In order to tune the performance of noticeably slow code of mine, I had a look at many different excellent posts on this topic here on M.SE, e.g. here to name the most interesting one.

Now I ask myself if I understood everything correctly or (perhaps) if there is even more tuning potential (for now and for future use cases). As the Latin proverb says "Verba docent, exempla trahunt" (= words teach but only examples really help) I am going to both describe what I learned and did according to that and to copy the optimized code here. Note, that sol is the solution of NDSolve with a vector of interpolation functions, W is a list of indices of the form i or {i,j,k} that are paired to be used inside ExpVal (for mathematical reasons {i, {k,l,m}} = {{k,l,m}, i} holds inside ExpVal so we can calculate only one half of the pairings).

I greatly acknowledge hints regarding further optimization potential or criticism regarding the code.

Optimization ideas

Vectorization: Try to use machine numbers as early as possible - I tried to do so by creating a vector of pure numbers inside n0[t] and work with it afterwards. Moreover, I have to pair each entry of h with each entry of h's conjugate so I used Abs for pairings of the same indices in h as well as hAdj.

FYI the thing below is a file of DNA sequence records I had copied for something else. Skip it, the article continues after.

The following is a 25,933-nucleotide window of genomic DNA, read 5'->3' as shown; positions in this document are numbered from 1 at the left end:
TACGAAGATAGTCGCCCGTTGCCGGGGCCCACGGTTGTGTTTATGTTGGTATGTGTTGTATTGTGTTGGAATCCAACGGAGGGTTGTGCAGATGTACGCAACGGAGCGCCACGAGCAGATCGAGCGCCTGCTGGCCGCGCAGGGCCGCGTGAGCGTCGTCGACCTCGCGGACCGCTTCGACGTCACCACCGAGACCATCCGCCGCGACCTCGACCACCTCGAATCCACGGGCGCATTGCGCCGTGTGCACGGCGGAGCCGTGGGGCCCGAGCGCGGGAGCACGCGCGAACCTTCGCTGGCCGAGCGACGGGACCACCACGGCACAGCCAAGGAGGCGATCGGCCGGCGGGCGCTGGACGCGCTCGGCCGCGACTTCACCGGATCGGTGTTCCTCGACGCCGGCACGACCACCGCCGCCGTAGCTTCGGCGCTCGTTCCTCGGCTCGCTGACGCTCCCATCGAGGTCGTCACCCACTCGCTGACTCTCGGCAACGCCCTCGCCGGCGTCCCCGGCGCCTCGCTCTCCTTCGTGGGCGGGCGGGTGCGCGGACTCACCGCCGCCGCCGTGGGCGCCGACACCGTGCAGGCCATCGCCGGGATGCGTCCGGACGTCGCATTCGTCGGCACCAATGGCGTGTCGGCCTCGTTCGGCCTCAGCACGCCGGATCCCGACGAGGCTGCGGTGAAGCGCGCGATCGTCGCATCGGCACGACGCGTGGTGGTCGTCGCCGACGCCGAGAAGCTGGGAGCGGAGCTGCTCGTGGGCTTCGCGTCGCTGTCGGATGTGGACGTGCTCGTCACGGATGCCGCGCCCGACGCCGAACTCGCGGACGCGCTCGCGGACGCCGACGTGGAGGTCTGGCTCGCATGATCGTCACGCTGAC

Memoisation: Trade memory for performance - I tried to do so by including memoisation into the calculation of ExpVal.

Compilation: As the calculation of ExpVal happens extremely often, this part of the code is a major bottleneck. I compiled it to gain further performance.

Scoping constructs: With is faster as it doesn't create new local variables but only replaces given occurences so I used it instead of Module.

Detailed code description

On request, I will describe the code in more detail here. What the code does is to numerically simulate nonequilibrium physics via iterated equations of motion. Assume we have an operator $A(t) = \sum_i h_i(t) W_i$ whose time-dependence is completely mapped to the prefactors $h_i(t)$. Those prefactors are calculated via NDSolve whose solution is saved to sol. The $W_i$ are (quantum mechanical) basis operators consisting of one (i) or three elementary fermion operators ({k,l,m}). The typical BasisSize equals about 5000 different operators $W_i$.